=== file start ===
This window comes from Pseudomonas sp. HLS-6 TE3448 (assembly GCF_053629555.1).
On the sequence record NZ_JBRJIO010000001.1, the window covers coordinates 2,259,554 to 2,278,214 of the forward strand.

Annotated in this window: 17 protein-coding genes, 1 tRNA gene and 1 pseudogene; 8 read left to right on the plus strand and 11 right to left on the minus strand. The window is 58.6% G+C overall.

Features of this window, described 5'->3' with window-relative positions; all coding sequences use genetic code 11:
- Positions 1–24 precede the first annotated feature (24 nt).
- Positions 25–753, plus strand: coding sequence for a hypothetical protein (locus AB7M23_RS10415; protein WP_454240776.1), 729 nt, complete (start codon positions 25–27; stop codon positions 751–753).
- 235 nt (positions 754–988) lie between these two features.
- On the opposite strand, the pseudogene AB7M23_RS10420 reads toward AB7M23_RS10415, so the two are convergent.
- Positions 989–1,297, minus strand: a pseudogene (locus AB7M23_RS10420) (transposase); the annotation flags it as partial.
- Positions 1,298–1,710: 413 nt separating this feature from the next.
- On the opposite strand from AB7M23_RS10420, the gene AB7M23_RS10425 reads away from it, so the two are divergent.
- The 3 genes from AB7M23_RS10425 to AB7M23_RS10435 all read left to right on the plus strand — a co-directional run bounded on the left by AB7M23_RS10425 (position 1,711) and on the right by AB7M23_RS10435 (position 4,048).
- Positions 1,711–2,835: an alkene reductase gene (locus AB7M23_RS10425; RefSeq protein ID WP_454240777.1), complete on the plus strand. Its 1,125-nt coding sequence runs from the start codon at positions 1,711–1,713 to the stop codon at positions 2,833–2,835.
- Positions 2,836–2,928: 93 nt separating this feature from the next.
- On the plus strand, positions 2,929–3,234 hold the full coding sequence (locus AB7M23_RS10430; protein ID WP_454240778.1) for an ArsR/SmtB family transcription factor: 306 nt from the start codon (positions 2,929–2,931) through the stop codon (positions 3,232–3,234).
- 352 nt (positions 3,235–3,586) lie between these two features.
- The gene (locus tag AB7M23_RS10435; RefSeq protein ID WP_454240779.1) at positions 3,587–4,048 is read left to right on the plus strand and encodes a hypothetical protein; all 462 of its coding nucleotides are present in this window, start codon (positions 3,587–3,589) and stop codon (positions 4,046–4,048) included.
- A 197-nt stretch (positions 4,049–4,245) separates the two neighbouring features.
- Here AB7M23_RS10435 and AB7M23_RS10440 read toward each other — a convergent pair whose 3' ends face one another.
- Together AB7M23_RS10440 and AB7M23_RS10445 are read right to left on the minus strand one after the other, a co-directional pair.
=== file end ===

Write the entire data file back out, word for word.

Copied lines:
This window comes from Pseudomonas sp. HLS-6 TE3448 (assembly GCF_053629555.1).
On the sequence record NZ_JBRJIO010000001.1, the window covers coordinates 2,259,554 to 2,278,214 of the forward strand.

Annotated in this window: 17 protein-coding genes, 1 tRNA gene and 1 pseudogene; 8 read left to right on the plus strand and 11 right to left on the minus strand. The window is 58.6% G+C overall.

Features of this window, described 5'->3' with window-relative positions; all coding sequences use genetic code 11:
- Positions 1–24 precede the first annotated feature (24 nt).
- Positions 25–753, plus strand: coding sequence for a hypothetical protein (locus AB7M23_RS10415; protein WP_454240776.1), 729 nt, complete (start codon positions 25–27; stop codon positions 751–753).
- 235 nt (positions 754–988) lie between these two features.
- On the opposite strand, the pseudogene AB7M23_RS10420 reads toward AB7M23_RS10415, so the two are convergent.
- Positions 989–1,297, minus strand: a pseudogene (locus AB7M23_RS10420) (transposase); the annotation flags it as partial.
- Positions 1,298–1,710: 413 nt separating this feature from the next.
- On the opposite strand from AB7M23_RS10420, the gene AB7M23_RS10425 reads away from it, so the two are divergent.
- The 3 genes from AB7M23_RS10425 to AB7M23_RS10435 all read left to right on the plus strand — a co-directional run bounded on the left by AB7M23_RS10425 (position 1,711) and on the right by AB7M23_RS10435 (position 4,048).
- Positions 1,711–2,835: an alkene reductase gene (locus AB7M23_RS10425; RefSeq protein ID WP_454240777.1), complete on the plus strand. Its 1,125-nt coding sequence runs from the start codon at positions 1,711–1,713 to the stop codon at positions 2,833–2,835.
- Positions 2,836–2,928: 93 nt separating this feature from the next.
- On the plus strand, positions 2,929–3,234 hold the full coding sequence (locus AB7M23_RS10430; protein ID WP_454240778.1) for an ArsR/SmtB family transcription factor: 306 nt from the start codon (positions 2,929–2,931) through the stop codon (positions 3,232–3,234).
- 352 nt (positions 3,235–3,586) lie between these two features.
- The gene (locus tag AB7M23_RS10435; RefSeq protein ID WP_454240779.1) at positions 3,587–4,048 is read left to right on the plus strand and encodes a hypothetical protein; all 462 of its coding nucleotides are present in this window, start codon (positions 3,587–3,589) and stop codon (positions 4,046–4,048) included.
- A 197-nt stretch (positions 4,049–4,245) separates the two neighbouring features.
- Here AB7M23_RS10435 and AB7M23_RS10440 read toward each other — a convergent pair whose 3' ends face one another.
- Together AB7M23_RS10440 and AB7M23_RS10445 are read right to left on the minus strand one after the other, a co-directional pair.